Synopses & Reviews
Thousands of women pursued artistic careers in the United States during the late nineteenth century. According to census figures, the number of women among the ranks of professional artists rose from 10 percent to nearly 50 percent between 1870 and 1890. Examining the effects of this change, Kirsten Swinth explores how women's growing presence in the American art world transformed both its institutions and its ideology.
Swinth traces the careers of women painters in New York, Philadelphia, and Boston, opening and closing her book with discussion of the two most famous women artists of the period--Mary Cassatt and Georgia O'Keeffe. Perhaps surprisingly, Swinth shows that in the 1870s and 1880s men and women easily crossed the boundaries separating conventionally masculine and feminine artistic territories to compete with each other as well as to join forces to professionalize art training, manage a fluid and unpredictable art market, and shape the language of art criticism. By the 1890s, however, women artists faced a backlash. Ultimately, Swinth argues, these gender contests spilled beyond the world of art to shape twentieth-century understandings of high culture and the formation of modernism in profound ways.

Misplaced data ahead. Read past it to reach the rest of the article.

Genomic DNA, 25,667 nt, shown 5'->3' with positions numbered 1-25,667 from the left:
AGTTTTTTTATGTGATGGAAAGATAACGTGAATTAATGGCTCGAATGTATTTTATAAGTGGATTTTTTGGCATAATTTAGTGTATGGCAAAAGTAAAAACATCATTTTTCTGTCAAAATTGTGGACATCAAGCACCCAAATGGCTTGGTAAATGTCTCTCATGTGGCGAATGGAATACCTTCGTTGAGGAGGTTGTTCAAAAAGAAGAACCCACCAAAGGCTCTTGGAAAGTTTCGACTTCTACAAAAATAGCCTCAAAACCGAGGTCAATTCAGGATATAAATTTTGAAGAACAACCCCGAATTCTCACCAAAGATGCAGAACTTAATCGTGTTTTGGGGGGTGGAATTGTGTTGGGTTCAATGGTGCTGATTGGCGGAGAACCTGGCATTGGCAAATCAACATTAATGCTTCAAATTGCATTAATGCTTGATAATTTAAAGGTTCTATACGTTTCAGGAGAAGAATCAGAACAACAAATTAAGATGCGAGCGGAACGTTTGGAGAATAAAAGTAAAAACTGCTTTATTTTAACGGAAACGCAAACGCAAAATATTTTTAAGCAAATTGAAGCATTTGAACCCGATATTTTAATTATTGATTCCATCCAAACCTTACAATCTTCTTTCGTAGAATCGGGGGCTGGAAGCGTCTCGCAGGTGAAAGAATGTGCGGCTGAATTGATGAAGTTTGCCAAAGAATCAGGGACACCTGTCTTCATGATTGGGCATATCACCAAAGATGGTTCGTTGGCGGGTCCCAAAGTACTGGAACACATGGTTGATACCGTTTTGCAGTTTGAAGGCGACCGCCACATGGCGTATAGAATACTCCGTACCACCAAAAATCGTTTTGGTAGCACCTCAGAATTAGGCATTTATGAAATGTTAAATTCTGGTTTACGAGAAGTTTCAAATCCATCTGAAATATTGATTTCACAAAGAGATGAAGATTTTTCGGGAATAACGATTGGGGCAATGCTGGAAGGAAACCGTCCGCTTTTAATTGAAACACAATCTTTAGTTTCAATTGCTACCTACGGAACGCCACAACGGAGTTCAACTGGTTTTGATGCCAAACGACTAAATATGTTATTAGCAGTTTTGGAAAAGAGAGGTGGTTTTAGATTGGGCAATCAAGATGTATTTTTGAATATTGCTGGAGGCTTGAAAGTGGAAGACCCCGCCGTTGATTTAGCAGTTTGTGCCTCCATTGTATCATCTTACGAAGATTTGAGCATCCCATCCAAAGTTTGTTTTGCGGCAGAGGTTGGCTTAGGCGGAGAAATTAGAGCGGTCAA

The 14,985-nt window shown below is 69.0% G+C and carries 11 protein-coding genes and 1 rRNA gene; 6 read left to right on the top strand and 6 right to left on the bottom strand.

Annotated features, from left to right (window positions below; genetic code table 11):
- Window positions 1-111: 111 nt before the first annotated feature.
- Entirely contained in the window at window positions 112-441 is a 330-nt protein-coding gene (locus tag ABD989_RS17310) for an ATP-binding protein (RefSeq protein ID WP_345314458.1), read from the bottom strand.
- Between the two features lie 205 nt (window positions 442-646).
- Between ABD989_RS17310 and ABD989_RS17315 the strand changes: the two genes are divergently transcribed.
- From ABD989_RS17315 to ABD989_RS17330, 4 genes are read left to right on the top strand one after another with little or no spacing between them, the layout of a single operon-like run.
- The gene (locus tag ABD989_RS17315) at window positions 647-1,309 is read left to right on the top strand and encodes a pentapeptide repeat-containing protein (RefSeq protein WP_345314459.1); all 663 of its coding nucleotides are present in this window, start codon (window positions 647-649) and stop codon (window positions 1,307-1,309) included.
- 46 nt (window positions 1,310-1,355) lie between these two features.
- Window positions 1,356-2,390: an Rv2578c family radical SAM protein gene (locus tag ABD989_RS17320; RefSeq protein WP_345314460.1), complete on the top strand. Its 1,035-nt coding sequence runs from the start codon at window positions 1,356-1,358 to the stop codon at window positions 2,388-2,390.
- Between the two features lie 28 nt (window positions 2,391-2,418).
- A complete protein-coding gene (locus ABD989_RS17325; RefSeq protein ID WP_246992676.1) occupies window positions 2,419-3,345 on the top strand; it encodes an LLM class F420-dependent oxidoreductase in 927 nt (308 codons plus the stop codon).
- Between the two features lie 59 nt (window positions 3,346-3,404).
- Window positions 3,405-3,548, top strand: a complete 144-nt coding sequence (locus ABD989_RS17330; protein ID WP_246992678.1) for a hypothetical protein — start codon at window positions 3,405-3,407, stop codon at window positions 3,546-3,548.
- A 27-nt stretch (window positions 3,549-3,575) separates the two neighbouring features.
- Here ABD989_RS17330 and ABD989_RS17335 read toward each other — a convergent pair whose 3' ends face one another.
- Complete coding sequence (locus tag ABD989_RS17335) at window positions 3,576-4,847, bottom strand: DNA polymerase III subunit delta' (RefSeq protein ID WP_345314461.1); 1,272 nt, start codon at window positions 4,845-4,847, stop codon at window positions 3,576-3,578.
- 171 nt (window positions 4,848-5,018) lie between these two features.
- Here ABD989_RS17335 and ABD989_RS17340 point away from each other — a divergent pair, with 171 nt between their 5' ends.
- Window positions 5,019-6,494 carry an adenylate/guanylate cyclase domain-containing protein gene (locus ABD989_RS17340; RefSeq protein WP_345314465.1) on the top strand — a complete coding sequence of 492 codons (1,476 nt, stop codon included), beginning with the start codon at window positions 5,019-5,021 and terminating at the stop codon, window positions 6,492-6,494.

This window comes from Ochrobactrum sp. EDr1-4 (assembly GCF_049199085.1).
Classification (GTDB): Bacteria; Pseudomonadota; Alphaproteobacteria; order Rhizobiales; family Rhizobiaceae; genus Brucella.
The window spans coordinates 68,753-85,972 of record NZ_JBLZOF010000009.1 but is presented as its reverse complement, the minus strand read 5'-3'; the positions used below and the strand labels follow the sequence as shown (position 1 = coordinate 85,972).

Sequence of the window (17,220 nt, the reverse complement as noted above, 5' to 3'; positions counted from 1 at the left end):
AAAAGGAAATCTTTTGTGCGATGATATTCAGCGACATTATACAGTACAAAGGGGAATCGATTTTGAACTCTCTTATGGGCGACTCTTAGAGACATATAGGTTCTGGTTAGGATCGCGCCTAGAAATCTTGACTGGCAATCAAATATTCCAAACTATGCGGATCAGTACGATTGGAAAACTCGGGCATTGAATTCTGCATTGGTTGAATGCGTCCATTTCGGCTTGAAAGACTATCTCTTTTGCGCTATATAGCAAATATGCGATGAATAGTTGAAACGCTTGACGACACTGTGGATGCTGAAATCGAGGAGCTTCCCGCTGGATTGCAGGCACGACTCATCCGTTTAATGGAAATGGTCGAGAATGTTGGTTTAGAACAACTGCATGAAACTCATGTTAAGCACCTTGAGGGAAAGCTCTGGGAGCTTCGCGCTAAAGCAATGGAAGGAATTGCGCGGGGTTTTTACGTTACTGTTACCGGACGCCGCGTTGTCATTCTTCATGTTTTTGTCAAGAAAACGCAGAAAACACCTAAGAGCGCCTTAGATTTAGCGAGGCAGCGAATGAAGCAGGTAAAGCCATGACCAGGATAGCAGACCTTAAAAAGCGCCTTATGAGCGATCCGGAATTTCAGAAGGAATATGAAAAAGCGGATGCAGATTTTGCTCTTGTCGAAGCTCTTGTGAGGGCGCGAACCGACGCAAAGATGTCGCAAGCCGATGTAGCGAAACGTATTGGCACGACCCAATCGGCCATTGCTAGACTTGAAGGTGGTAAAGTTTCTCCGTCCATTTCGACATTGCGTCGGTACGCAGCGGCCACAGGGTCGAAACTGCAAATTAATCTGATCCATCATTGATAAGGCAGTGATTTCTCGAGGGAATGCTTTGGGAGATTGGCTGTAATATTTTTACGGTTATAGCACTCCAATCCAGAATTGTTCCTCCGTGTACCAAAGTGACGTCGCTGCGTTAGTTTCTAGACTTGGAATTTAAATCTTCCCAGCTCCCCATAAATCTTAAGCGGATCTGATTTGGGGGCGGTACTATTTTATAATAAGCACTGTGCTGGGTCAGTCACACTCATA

Kirsten Swinth helps explain all those women we see in photographs of late Victorian art classes--where they came from, where they went, and why so many disappeared. A magnificent achievement! (Wanda M. Corn, Stanford University)
Swinth gives the reader the big picture, weaving together diaries, letters, and contemporary criticism to create a fascinating story of women's considerable professional achievements in the American art world. (Erica E. Hirshler, John Moors Cabot Curator of Paintings, Art of the Americas, Museum of Fine Arts, Boston)
Includes bibliographical references (p.-288) and index.
About the Author
Kirsten Swinth is assistant professor of history at Fordham University.